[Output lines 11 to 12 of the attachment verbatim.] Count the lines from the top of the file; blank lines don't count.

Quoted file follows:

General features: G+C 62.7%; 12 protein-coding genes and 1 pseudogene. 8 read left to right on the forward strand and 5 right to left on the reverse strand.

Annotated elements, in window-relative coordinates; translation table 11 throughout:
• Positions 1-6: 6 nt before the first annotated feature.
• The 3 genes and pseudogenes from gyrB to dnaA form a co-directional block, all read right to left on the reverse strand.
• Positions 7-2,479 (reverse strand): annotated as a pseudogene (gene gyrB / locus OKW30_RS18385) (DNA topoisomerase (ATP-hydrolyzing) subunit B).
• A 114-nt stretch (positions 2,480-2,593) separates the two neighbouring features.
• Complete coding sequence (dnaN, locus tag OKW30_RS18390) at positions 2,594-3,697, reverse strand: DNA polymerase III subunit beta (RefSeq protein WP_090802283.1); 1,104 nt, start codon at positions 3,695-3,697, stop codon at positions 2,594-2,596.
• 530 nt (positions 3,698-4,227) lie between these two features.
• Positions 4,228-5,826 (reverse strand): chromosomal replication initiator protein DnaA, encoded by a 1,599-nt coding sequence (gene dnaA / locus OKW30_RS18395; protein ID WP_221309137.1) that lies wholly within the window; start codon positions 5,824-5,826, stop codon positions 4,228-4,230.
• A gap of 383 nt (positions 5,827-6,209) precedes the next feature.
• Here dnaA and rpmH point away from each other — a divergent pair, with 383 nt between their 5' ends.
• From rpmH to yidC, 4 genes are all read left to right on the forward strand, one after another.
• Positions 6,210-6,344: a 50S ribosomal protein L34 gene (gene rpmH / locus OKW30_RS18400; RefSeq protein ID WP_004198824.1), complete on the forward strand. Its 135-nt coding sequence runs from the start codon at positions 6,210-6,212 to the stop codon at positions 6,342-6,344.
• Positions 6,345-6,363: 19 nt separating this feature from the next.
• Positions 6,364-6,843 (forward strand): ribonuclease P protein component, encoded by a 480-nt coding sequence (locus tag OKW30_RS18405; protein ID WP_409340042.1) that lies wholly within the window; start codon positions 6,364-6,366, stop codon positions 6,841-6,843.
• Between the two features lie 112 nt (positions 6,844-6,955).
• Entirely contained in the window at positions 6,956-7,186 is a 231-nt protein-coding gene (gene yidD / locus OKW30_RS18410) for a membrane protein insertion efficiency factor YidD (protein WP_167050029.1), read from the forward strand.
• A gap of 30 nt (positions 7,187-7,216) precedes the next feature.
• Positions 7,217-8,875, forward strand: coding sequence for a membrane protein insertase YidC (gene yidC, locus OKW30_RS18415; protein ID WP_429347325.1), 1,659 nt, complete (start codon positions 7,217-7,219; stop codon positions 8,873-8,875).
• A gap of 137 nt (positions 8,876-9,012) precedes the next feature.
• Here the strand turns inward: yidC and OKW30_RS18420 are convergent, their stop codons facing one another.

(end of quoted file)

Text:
• Here dnaA and rpmH point away from each other — a divergent pair, with 383 nt between their 5' ends.
• From rpmH to yidC, 4 genes are all read left to right on the forward strand, one after another.